David Hellier
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CITY bankers are not usually backwards in coming forwards when it comes to getting publicity for their transactions, so why the reticence yesterday when it came to taking the credit for Manchester United’s £500m bond issue.

United’s initial press release was as brief as could possibly be, with no mention even of the banks involved in advising on the issue.

A spokesman for the football club said: “I think the secrecy is all down to the US regulatory authorities. I think I’d be sent to Guantanamo Bay if I divulged any more information,” when pressed on which bankers had been working on the deal.

Further investigation revealed a slightly more detailed announcement, which revealed as underwriters JP?Morgan, Bank of America Merrill Lynch, Deutsche Bank, Goldman Sachs, state-owned RBS (will Manchester City-supporting taxpayers be all that happy that one of their banks is supporting the opposition?) and KKR.

So which individuals at these esteemed institutions put the deal together and which clubs do they support, the Capitalist naturally wanted to know?

You might have thought that was a simple enough question but it was one one which seemed too difficult or sensitive for some of the banks’ press departments to answer.

When asked by the Capitalist to give further details, Deutsche Bank spokesman David Wells said: “I’m not commenting at all, I’m not going to comment about anything,” and finally, “I’m not going to have an answer to that.”

Maybe the banks involved are mindful of what happened when the Glazer family first showed an interest in acquiring Manchester United in 2003.

Later, a handful of fans targeted some of the City advisers, including public relations giant Brunswick, and staged demonstrations and ordered spoof pizza deliveries. They were unhappy with the size of the debts the club was having to take on as part of the deal and have subsequently faced sharp increases in ticket prices.

Restaurant critic Richard Harden, who along with brother Peter has just brought out the latest Harden’s annual UK Restaurant Guide, admits to being surprised by the popularity of Jamie Oliver’s new chain, Jamie’s Italian.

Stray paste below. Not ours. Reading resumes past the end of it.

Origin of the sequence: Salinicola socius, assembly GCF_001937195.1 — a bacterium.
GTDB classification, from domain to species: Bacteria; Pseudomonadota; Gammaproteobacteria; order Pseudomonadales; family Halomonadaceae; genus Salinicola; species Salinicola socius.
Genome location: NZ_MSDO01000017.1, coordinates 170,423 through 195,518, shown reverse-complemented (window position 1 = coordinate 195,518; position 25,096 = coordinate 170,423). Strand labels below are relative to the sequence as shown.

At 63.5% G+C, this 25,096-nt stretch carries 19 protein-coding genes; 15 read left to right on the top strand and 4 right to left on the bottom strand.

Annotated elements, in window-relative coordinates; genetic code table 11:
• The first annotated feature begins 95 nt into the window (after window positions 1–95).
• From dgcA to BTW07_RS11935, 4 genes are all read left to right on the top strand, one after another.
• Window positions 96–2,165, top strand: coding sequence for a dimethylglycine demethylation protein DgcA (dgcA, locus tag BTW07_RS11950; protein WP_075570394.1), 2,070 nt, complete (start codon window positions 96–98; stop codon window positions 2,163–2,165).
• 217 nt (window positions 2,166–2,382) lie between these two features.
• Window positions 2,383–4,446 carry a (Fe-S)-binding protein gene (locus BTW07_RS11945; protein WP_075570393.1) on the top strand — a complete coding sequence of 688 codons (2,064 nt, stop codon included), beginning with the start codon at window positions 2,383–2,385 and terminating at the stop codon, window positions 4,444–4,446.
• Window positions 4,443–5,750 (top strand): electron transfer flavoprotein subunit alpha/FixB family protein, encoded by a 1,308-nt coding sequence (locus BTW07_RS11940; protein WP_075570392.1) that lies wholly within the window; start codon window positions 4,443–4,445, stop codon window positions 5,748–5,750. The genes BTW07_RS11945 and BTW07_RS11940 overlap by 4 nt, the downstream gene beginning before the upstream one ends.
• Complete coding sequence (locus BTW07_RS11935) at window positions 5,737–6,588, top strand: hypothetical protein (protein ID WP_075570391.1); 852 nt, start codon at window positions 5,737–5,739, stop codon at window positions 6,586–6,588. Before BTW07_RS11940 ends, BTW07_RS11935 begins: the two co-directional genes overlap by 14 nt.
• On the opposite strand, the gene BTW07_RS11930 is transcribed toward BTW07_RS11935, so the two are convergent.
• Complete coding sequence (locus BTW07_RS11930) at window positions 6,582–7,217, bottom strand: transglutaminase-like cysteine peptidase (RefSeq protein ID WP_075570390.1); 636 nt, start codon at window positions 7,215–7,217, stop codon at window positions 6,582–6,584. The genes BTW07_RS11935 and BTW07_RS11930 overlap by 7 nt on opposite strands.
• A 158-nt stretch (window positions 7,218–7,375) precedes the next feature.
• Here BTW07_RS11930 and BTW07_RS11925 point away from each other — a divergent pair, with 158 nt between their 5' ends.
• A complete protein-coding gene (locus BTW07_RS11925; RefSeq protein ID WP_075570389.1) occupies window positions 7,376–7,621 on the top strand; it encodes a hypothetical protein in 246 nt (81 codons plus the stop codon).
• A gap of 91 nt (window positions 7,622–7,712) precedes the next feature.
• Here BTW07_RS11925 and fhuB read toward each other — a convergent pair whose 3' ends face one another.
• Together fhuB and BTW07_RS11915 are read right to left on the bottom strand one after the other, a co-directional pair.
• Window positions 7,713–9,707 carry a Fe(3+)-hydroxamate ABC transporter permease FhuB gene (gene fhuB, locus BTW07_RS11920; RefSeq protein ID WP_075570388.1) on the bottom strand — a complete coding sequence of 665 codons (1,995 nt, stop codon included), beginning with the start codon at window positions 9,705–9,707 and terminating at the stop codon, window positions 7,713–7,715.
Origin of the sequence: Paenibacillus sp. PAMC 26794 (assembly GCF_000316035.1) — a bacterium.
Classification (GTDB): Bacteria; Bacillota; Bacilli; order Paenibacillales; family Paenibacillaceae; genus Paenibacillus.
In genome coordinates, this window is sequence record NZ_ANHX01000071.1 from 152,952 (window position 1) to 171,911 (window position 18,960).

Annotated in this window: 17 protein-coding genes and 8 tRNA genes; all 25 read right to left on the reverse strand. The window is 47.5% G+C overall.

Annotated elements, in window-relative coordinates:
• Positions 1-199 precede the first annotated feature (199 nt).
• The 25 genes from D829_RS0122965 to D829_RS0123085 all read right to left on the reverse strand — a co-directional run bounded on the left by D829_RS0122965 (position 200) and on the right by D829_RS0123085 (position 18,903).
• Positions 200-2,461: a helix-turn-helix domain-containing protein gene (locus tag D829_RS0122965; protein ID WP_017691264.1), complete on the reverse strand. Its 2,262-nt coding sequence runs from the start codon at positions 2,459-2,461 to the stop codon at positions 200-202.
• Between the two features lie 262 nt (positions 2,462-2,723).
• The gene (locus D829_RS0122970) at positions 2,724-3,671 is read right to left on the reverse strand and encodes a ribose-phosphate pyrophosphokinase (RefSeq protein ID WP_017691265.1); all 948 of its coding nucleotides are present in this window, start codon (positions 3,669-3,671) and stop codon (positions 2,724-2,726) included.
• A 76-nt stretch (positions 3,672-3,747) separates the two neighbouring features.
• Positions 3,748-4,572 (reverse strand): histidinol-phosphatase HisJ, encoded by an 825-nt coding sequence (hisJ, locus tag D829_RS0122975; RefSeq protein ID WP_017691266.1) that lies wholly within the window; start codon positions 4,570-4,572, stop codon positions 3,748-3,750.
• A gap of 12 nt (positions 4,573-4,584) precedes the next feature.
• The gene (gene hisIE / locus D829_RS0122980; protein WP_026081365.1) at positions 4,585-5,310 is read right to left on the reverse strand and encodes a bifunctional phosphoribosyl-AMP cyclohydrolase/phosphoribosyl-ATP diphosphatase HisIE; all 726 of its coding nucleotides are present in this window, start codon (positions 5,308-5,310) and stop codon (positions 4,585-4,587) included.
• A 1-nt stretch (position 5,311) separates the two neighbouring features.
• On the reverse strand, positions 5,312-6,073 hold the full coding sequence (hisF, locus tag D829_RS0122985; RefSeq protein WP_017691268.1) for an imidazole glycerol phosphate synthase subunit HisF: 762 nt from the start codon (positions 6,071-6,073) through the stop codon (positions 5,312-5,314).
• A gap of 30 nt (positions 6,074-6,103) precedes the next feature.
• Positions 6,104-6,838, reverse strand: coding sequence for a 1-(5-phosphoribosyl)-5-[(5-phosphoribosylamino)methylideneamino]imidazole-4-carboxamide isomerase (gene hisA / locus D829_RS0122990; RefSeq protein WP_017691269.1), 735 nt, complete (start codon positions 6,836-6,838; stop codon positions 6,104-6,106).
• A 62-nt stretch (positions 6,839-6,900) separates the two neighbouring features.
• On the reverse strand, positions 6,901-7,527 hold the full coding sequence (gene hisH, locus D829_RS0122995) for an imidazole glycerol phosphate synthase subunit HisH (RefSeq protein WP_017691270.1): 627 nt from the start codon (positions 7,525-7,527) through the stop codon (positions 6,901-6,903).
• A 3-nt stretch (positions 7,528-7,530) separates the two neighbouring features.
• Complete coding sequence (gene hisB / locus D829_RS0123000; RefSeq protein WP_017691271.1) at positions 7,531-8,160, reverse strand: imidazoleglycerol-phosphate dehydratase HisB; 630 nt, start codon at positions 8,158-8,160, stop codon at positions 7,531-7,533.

Harden says there was a surprising level of satisfaction about the chain, which has a site in Canary Wharf, with one to open in Covent Garden later this year.

Says Harden: “Over nearly two decades now, our surveys of regular restaurant goers have tended to produce a clear thumbs down for spin-off ventures from celebrity chefs. Given this past ‘form’, it’s impressive what a warm welcome survey reporters have given to Jamie Oliver’s new chain.

“This is the first time in living memory a multiple venture branded with the name of the celebrity chef has made a really positive contribution to the world of dining out!”

Top gastronomic experience goes to Marcus Wareing at The Berkeley, while the best for business category goes to The Wolseley.

Next best for business is the Bleeding Heart, an old favourite, and then The Don.

Now that the pressure is off him at Barclays, the veteran investment banker Marcus Agius has found the time to become chairman of the board of trustees of the Royal Botanic Gardens, Kew.

During the heat of the credit crunch, Agius, chairman of Barclays Bank, was forced to work overtime to reassure the markets that the bank had a future.

There was a time when Agius was at his wit’s end trying to get a fair hearing from a sceptical stock market. But as time has worn on, Barclays and Agius have been seen as winners of the credit crunch.

Agius said yesterday: “It is a great privilege to start the UN’s International Year of Biodiversity as chairman of the Board of Trustees of the Royal Botanic Gardens.

“ In the years that I have been involved with Kew, it has been inspiring to see the organisation focus on playing an increasing role in addressing the big environmental challenges we are facing, such as biodiversity loss and climate change.” Agius, who was formerly chairman of Lazard in London, is also the senior independent executive director at the BBC.

After Canon David Parrott blessed the iPhones of congregants at St Lawrence Jewry church, next to the Guildhall, yesterday, Lord Mayor Nick Anstee read a passage from the bible starting: “Do not store up for yourselves treasures on earth.” Presumably with a degree of irony given some City bonuses will be announced this week.
• Victoria Bates is away.